Sudanese authorities who offered amnesty to the leaders of armed rebel groups last week held a peace ceremony to welcome them back to Khartoum.
The amnesty, which went into effect immediately after it was announced on Thursday, applies to all members of Sudanese opposition groups with the exception of those facing war crimes charges in the International Criminal Court.
Thousands of Sudanese citizens chanted, “Welcome to peace” as they beat drums and danced at Khartoum’s Freedom Yard on Sunday to welcome back about a dozen opposition leaders, their bodyguards and nearly 100 other members of rebel groups.
The rebel leaders included Al Hadi Idris, chairman of the Sudan Revolutionary Front, an umbrella organization of rebel groups which signed a peace agreement with Sudan’s transitional government in Juba, South Sudan.
Malik Aggar and Yassir Arman from the SPLM-North Aggar Faction also attended the event, as did Sudan Liberation Army head Minni Arco Minawi, Justice and Equality Movement’s Jibril Ibrahim, and Al Amin Dawood of the Beja community.
Minawi said he came to Khartoum to work with the transitional government to help implement the peace deal. “We must work to assume responsibility and leave our political differences [aside] so as to achieve democracy in our country,” said Minawi.
He said the presence of armed opposition leaders in Khartoum marks the end of war in Sudan and the beginning of peace that shifts the country’s focus to development.
Gen. Mohammed Hamdan Dagalo, the deputy head of the military council speaks at a ceremony in the capital Khartoum, Sudan, August 4, 2019.
Speaking at the same event, Mohammed Hamdan Dagalo, deputy head of Sudan’s ruling body, the Sovereign Council, welcomed the opposition leaders to the Sudanese capital, calling them brothers in peace.
“As we begin this new era in our beloved country, we need to unite our efforts to build it up more than any other time that passed. Let’s come together and speak one language and begin to rebuild the security and stability of this beautiful country,” said Dagalo.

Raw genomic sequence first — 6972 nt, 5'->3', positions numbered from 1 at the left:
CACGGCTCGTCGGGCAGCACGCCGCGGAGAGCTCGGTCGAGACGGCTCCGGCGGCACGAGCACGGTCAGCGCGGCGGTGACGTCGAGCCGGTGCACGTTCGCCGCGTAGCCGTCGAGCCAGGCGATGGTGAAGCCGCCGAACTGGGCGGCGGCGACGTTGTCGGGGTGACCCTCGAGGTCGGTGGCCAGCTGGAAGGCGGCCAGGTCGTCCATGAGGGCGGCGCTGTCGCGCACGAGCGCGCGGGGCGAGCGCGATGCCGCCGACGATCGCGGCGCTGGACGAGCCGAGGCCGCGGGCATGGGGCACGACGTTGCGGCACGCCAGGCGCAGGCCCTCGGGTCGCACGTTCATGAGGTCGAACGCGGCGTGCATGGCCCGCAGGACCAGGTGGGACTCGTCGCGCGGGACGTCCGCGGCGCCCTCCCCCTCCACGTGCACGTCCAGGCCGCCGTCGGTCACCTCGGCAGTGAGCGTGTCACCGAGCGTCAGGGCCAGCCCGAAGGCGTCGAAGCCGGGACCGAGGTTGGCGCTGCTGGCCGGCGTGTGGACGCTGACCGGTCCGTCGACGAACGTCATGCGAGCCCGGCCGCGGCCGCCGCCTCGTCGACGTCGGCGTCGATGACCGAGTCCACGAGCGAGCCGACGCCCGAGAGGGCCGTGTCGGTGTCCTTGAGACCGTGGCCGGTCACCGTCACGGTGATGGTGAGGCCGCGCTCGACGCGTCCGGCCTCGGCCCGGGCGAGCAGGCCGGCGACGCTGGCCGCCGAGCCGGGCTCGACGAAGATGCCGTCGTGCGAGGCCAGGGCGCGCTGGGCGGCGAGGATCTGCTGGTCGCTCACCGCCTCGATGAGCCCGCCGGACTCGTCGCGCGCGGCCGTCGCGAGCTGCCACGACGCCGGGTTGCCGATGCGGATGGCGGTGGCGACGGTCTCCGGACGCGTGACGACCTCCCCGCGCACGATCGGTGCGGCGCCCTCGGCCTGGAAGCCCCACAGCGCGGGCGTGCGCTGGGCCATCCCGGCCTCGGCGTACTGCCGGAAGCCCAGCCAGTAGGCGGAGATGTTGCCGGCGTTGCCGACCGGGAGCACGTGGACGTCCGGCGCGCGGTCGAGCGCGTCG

Zahara Adam sang a peace song at the celebration with tears in her eyes. Adam, who comes from South Kordofan, one of Sudan’s longtime conflict zones, urged the government to extend an olive branch to rebel leader Abdulazeez Al Hilu and those in holdout groups.
“As I speak, tribal conflict is still going on in my area and I am deeply concerned about this. I want our government to reach out and save our young people in South Kordofan and in Abu Korshola locality. We cannot continue to take revenge on each other. Every day people are being killed,” Adam told VOA’s South Sudan in Focus.
Abdu Mohammed Juma of northern Darfur state said Sudan will never achieve lasting peace if it does not arrest the men accused of committing war crimes in Darfur.
Sudan’s wealth also must be distributed equitably among its communities, said Juma.
“We need justice to prevail in this country. No one should take what is not his. We need citizens to enjoy their country. Every citizen has a right in this country and should not be denied,” Juma told South Sudan in Focus.
Many Sudanese say they are optimistic about what the future holds now that a peace deal is in place, but that they want their government to work faster on implementing reforms and to build the country’s economy.